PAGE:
We took off the next day and my dad didn’t stop all the way back to Detroit, only when it was necessary. Right before we got back home he snapped his fingers and said, “damn,” as if he’d forgotten something. Then he pulled a roll of bills out, and peeled off a couple, which he stuck in his back pocket. He told me to keep quiet about him hiding any money.
We got home that evening and, as usual when we returned from trips to Cedarville, Mom was mad. When we got in the house she started in on Dad, telling him that she thought it was a bad idea for him to take me out of school and all that. I did notice though, that she seemed to brighten up when he handed her that roll of cash. Maybe now that she had some loot, things would go back to being the way they used to be, and we’d all be happy again. After Dad gave her the money he headed toward the back of the house. As he went he said, “That’s not all Dorothy, I’m gonna really get things rolling around here.”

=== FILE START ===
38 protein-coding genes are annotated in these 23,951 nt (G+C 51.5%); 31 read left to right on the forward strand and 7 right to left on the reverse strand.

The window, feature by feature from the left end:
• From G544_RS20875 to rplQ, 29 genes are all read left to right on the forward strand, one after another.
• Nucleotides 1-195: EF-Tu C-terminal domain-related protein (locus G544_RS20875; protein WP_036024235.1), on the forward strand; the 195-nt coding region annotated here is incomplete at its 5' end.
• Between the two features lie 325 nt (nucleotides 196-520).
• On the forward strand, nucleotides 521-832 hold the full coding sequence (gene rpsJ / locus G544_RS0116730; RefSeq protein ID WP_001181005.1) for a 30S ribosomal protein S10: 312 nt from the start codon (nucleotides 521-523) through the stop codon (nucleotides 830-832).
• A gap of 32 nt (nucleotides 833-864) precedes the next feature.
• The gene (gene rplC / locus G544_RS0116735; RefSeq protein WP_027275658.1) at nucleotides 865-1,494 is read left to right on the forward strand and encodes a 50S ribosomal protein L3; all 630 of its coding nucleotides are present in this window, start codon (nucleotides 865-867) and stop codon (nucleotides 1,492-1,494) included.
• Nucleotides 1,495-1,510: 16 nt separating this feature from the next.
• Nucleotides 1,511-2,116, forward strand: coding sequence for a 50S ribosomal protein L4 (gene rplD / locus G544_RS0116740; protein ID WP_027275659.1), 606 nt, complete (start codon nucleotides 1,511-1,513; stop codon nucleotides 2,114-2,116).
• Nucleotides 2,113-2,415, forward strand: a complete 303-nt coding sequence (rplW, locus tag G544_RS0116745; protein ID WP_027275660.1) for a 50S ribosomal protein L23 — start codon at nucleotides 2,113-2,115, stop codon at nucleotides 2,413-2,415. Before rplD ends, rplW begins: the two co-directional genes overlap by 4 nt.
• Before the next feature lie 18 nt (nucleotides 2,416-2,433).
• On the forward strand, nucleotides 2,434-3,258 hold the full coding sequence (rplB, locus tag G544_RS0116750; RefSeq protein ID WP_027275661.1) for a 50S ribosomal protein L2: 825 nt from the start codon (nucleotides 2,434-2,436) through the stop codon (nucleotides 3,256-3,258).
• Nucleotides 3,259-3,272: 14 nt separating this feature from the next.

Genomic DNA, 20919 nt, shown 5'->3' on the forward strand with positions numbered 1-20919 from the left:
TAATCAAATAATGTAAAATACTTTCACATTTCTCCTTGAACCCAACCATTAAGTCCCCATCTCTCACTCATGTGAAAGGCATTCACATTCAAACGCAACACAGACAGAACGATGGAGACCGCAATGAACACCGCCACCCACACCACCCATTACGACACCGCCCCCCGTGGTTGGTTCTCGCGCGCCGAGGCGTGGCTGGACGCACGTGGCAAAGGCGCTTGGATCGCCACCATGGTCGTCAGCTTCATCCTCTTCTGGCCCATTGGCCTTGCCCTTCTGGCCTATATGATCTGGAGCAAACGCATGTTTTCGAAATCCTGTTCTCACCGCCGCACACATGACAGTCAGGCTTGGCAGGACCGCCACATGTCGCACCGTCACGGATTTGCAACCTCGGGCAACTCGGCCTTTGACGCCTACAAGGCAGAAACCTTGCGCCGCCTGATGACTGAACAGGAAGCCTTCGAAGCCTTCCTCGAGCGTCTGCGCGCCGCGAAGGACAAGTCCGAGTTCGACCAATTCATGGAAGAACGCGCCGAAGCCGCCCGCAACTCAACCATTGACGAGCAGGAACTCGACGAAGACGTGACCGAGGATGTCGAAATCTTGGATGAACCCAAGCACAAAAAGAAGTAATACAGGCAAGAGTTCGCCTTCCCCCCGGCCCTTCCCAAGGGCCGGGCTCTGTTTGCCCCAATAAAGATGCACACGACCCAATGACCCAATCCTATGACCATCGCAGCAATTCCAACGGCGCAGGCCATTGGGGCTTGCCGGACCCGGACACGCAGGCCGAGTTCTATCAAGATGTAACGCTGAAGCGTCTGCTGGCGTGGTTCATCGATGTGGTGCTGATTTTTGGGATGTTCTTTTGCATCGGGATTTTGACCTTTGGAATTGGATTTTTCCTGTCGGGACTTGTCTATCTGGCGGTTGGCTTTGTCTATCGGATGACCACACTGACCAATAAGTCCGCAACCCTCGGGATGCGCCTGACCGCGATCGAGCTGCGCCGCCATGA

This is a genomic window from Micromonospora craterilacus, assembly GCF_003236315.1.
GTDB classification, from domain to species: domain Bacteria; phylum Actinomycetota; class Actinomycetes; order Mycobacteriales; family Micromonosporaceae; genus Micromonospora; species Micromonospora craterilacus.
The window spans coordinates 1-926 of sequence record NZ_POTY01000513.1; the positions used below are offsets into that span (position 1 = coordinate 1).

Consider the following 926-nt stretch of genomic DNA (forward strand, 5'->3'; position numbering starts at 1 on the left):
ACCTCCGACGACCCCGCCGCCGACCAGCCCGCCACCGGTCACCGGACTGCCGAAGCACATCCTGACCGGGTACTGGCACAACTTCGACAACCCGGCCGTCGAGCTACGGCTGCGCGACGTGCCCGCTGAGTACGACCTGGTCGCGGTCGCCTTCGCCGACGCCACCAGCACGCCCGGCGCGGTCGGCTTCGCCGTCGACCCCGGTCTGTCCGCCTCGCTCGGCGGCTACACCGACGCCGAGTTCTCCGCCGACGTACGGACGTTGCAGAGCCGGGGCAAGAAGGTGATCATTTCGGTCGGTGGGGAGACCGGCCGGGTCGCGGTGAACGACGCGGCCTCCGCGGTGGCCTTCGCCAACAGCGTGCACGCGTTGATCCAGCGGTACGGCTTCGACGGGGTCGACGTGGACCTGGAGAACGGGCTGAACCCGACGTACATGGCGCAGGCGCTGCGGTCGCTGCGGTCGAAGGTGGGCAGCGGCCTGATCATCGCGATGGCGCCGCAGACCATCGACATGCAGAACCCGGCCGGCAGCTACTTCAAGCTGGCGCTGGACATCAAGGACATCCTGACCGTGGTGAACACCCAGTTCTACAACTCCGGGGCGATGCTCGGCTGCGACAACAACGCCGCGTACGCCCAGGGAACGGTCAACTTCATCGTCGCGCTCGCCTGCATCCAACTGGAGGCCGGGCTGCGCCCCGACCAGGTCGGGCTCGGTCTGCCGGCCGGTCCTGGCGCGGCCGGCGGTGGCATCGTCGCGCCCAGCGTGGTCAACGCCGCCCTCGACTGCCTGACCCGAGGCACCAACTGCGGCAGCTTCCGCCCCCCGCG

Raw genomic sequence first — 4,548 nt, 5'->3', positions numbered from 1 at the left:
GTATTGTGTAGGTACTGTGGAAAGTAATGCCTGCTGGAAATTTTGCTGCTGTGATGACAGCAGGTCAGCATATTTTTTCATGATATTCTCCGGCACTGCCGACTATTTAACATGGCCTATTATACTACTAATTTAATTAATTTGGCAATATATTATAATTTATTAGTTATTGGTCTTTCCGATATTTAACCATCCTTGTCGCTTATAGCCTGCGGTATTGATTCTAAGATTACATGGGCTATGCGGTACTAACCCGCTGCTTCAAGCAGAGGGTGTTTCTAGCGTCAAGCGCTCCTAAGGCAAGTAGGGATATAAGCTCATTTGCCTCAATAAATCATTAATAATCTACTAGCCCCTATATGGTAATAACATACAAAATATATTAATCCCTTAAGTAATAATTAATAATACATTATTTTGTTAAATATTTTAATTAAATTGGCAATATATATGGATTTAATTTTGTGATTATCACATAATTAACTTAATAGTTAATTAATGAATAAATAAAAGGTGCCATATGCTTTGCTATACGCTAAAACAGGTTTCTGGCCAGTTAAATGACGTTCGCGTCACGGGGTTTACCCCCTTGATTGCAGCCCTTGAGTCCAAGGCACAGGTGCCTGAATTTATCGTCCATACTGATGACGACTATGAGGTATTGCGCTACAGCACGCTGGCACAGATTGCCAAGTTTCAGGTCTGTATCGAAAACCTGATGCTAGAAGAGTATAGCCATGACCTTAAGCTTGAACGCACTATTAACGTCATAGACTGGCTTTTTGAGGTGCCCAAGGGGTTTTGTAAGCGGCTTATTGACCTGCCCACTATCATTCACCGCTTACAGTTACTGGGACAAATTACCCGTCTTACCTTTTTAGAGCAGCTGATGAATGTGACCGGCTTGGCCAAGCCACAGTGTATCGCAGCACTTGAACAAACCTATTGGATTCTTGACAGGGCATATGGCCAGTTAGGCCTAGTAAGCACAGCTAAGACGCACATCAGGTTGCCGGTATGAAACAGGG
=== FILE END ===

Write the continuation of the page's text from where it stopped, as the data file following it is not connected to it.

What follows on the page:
“Yeah, sure, George, the whole world knows that you’re a real winner.”
Richard Combs graduated from the University of Kentucky in 1990 with a general education degree and is now studying at UK for a degree in English emphasis on creative writing. He has self-published a novel titled Oscar and have written three others which I hope to introduce to the market in late 2013. This summer his short story, “Boozer,” will be published in the Journal of Military Experience. He received an honorable mention in the Dantzler writing contest at the University of Kentucky. He received honorable mention for a short story entered in the Harriett Rose competition. He also has study fiction at the Carnegie Center for Literacy in Lexington, Kentucky.